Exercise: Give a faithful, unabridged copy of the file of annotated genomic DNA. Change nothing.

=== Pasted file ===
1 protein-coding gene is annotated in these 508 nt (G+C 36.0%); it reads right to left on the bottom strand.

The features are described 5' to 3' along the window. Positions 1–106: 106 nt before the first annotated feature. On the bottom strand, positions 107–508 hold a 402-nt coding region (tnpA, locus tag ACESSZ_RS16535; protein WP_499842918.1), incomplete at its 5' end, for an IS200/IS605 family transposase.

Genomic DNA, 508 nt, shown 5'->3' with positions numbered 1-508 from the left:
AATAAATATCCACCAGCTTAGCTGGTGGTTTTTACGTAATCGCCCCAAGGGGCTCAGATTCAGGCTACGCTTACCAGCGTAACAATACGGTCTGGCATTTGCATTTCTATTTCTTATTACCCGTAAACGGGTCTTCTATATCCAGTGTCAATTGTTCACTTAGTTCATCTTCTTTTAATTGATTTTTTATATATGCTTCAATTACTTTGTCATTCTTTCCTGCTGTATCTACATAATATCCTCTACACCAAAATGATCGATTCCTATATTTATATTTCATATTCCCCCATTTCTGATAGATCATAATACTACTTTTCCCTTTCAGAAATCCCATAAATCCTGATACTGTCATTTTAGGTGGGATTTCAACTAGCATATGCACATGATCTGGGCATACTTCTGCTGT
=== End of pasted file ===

1 protein-coding gene is annotated in these 508 nt (G+C 36.0%); it reads right to left on the bottom strand.

The features are described 5' to 3' along the window. Positions 1–106: 106 nt before the first annotated feature. On the bottom strand, positions 107–508 hold a 402-nt coding region (tnpA, locus tag ACESSZ_RS16535; protein WP_499842918.1), incomplete at its 5' end, for an IS200/IS605 family transposase.

Genomic DNA, 508 nt, shown 5'->3' with positions numbered 1-508 from the left:
AATAAATATCCACCAGCTTAGCTGGTGGTTTTTACGTAATCGCCCCAAGGGGCTCAGATTCAGGCTACGCTTACCAGCGTAACAATACGGTCTGGCATTTGCATTTCTATTTCTTATTACCCGTAAACGGGTCTTCTATATCCAGTGTCAATTGTTCACTTAGTTCATCTTCTTTTAATTGATTTTTTATATATGCTTCAATTACTTTGTCATTCTTTCCTGCTGTATCTACATAATATCCTCTACACCAAAATGATCGATTCCTATATTTATATTTCATATTCCCCCATTTCTGATAGATCATAATACTACTTTTCCCTTTCAGAAATCCCATAAATCCTGATACTGTCATTTTAGGTGGGATTTCAACTAGCATATGCACATGATCTGGGCATACTTCTGCTGT